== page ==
Stories to Inspire #6: Let's hack the refugee crisis

ReDi, a coding-school for refugees, offers IT-programs, trainings and workshops, to create a solid base for its pupils to find their way in German society.

agenda March 28, 2017

It is a question you will have heard a thousand times the last two years: ‘how can we incorporate refugees within the society of their host-country?’

When Anne Kjaer Riechert tried to answer this question, she noted something remarking: every time this topic came around, she was talking ABOUT refugees, not with them. She felt an urge to stimulate empowerment among refugees, to solve refugee-challenges together. But how?

It was not until Anne met Mouhamad that she came up with an idea. Back in Syria he studied computer science. War and displacement interrupted his studies but now he was safely living in Germany, he wanted to continue. Easily said, difficult to execute. Anna realized that many refugees shared the story of Mouhamad: amongst the newcomers there are incredible IT-talents, eager to learn, who want to contribute to Germany’s society and who could help fill the huge amount of open IT-jobs in Germany. However, although they want to study, they often do not have the money for materials, don’t meet the entry level of university, or are not legally allowed to enrol in official colleges or universities yet

How could it be that it is so hard to make use, trigger and develop the capacity slumbering within the young refugees entering Germany? There is, globally, a high demand for IT-specialist, so why not train them to jump in this gap?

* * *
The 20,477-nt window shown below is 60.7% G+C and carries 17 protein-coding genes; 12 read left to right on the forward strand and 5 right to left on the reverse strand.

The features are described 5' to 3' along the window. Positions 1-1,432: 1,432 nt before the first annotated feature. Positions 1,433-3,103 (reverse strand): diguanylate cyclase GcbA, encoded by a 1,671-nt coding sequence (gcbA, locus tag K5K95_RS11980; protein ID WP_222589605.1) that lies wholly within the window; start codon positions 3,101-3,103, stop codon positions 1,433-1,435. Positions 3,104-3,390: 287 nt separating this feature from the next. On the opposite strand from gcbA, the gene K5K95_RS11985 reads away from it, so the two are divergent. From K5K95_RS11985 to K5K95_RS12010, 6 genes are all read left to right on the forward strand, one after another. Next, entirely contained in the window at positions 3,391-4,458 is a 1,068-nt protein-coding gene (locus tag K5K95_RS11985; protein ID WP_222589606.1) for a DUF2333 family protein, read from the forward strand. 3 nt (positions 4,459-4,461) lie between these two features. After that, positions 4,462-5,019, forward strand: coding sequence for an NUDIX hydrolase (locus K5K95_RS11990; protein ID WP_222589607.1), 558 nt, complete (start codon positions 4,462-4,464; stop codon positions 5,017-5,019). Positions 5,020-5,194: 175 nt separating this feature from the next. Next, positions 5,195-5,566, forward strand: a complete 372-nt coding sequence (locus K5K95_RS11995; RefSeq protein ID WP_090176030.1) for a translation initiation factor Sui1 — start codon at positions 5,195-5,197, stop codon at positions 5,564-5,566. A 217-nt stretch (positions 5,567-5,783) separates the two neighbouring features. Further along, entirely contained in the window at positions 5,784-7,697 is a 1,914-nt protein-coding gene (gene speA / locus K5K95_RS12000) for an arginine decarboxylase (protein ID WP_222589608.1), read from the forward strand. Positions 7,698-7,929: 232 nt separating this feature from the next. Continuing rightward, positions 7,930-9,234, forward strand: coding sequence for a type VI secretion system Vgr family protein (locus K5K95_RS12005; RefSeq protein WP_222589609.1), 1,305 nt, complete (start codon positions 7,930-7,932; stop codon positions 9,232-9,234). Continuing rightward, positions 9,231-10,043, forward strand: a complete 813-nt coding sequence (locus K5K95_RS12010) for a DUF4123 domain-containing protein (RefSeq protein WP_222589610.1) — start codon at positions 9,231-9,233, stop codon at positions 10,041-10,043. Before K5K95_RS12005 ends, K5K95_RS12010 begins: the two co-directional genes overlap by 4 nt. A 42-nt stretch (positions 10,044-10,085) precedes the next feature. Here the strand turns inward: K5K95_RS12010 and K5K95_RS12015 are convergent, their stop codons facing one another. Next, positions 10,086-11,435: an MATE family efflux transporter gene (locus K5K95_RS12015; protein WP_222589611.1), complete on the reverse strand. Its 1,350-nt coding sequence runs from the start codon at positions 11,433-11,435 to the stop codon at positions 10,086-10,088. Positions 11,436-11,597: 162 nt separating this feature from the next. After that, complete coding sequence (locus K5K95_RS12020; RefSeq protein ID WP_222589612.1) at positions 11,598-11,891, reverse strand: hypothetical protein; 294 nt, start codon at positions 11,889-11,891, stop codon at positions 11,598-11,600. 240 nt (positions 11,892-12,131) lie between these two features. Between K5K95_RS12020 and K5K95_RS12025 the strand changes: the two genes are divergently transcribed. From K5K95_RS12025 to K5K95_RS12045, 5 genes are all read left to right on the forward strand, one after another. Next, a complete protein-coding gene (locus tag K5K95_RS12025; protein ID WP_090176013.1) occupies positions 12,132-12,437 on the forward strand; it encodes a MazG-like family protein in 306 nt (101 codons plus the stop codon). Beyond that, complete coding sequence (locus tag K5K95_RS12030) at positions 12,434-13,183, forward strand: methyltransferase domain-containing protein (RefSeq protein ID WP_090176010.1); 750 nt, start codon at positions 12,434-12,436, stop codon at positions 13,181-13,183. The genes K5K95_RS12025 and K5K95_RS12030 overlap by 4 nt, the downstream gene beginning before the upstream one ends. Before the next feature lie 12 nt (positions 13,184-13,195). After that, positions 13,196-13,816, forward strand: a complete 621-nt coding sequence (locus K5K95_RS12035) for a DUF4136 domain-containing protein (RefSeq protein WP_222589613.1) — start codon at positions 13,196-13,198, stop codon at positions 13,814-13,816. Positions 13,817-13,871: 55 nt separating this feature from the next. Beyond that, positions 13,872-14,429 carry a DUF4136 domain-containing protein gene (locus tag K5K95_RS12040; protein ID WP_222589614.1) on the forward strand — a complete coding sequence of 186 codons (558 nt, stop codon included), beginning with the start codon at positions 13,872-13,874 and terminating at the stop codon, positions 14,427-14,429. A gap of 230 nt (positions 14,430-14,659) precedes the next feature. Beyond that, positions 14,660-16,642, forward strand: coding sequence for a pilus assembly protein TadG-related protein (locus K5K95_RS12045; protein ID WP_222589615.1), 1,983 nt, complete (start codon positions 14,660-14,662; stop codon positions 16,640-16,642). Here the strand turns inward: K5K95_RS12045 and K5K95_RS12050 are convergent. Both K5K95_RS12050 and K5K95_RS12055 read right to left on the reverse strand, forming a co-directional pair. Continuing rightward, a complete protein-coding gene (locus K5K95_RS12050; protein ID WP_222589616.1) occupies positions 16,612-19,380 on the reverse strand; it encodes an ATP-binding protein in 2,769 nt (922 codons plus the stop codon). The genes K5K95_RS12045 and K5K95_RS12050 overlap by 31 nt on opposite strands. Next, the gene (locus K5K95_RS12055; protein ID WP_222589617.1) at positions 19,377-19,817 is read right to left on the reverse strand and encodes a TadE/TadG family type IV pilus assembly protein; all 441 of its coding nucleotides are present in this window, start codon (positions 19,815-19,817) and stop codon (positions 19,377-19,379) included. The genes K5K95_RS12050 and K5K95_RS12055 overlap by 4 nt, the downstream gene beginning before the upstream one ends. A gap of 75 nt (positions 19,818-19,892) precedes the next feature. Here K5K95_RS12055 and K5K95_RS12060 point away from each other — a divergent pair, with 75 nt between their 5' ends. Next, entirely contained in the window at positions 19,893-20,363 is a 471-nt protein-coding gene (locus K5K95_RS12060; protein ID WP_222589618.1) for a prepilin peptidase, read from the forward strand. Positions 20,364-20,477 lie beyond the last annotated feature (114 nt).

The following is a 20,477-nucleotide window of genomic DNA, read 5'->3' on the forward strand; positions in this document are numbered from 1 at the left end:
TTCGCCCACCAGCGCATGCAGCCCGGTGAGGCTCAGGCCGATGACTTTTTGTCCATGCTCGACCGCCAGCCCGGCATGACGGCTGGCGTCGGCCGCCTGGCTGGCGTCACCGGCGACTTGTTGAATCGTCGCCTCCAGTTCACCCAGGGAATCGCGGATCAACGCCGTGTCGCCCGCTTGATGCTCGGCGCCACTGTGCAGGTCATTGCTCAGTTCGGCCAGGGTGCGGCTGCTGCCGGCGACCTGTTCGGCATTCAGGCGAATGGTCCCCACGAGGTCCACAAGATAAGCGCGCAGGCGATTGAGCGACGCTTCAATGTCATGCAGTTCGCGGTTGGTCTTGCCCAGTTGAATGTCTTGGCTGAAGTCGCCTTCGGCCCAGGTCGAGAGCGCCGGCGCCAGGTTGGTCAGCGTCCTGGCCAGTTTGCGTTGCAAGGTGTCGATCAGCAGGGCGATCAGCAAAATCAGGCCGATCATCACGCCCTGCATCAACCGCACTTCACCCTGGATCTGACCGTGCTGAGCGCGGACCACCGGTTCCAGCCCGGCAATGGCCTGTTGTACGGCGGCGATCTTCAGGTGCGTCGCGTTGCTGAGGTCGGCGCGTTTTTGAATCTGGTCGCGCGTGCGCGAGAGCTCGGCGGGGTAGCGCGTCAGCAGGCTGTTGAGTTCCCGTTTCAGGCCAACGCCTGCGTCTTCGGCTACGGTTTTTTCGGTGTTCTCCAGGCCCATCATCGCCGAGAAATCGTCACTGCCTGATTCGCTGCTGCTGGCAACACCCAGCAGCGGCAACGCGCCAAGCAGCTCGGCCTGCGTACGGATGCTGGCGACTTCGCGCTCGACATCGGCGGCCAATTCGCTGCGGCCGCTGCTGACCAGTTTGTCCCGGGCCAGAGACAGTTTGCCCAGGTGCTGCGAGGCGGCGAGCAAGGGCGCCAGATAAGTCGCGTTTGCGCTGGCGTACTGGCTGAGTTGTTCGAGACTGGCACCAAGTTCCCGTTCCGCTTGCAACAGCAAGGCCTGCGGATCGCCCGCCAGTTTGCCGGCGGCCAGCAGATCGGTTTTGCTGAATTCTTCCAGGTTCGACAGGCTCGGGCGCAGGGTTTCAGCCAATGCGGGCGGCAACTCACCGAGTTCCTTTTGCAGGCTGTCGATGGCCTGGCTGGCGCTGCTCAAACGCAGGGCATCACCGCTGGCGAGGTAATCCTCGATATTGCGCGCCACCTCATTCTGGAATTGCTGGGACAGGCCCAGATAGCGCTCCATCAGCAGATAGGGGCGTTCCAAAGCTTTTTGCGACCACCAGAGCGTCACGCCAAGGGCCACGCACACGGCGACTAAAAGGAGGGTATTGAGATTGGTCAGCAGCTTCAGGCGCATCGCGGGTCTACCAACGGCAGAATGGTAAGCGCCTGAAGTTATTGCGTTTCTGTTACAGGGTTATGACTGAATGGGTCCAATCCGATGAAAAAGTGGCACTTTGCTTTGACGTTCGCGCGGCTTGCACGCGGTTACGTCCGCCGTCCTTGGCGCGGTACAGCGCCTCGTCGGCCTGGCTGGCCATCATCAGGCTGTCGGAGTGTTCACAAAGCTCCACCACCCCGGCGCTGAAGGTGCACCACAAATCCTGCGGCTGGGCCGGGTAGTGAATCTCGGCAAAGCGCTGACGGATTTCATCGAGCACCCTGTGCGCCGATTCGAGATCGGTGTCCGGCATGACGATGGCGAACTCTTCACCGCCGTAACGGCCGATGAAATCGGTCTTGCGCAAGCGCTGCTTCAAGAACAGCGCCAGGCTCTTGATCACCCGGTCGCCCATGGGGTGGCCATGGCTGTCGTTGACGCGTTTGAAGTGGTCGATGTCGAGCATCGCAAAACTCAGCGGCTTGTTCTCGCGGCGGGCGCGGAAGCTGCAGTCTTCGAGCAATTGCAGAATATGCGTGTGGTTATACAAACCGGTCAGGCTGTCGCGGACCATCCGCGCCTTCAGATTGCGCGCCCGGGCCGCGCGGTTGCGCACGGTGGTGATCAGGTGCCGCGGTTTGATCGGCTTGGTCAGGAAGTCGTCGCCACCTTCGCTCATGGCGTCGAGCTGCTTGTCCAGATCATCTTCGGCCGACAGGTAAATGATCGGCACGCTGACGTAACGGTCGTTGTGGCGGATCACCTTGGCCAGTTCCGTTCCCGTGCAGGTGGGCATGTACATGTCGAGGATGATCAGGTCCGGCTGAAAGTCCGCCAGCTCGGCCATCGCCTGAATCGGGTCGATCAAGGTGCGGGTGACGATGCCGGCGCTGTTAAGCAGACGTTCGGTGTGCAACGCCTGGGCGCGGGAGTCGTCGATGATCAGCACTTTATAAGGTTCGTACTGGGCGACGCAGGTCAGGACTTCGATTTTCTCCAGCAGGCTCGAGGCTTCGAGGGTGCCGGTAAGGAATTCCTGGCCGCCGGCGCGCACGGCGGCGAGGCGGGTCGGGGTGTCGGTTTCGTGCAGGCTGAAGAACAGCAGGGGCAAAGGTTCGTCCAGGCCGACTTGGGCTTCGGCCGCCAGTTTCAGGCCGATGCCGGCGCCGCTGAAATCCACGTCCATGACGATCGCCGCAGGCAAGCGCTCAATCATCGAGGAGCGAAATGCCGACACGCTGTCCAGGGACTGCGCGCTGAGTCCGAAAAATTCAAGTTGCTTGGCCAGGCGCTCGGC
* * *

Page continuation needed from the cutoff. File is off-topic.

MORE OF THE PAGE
This is how, after three months of co-creating, design thinking and focussing on social innovation, the idea to start a coding-school for refugees developed. At ReDI, a combination of Readiness and Digital Integration, they started to equip students with laptops, workstations in co-working spaces and access to technical mentors to work in project groups. They are focussing on a main question: How to use technology to improve the integration and lives of refugees in Germany?

Within the first semester, 42 students of multiple nationalities met in small classes to learn coding skills on donated laptops, in empty office-spaces, taught by volunteers. Not only did students learn how to use basic coding programmes like Javascript or Ruby on Rails, but the curricula focussed on a problem-solving mindset. Problems the students faced in their day-to-day life, during the process of integration. Apps with names like ‘Let’s integrate’ and ‘Bureaucrazy’ were designed to stimulate the complicated processes refugees must go through when arriving in their new country. ‘Bureaucrazy’, for example, was created to provide refugees with a tool that could offer downloads of official documents, map governmental offices and give further online assistance through the bureaucratic processes.

The last year, the ReDi has grown into a non-profit social enterprise with several 3-months IT-programs, workshops, corporate training projects as well as short term summer courses. ReDi wants to create a solid base for its pupils to find their way in German society. After each semester, the students should be ready to do an internship at an IT-company. As they state: “We’re not naïve enough to believe that they’re going to be developers that create the next generation of Facebooks and Twitters, but we’re training them to become business intelligence analysts, and front-end developers, and testers.”

For now, refugees in Berlin can apply for the spring semester starting in April. If you want to apply, join as a volunteer or want to know more, check: 

Living in Copenhagen or Amsterdam? Similar initiatives are happening there too! will provide you with more information. 

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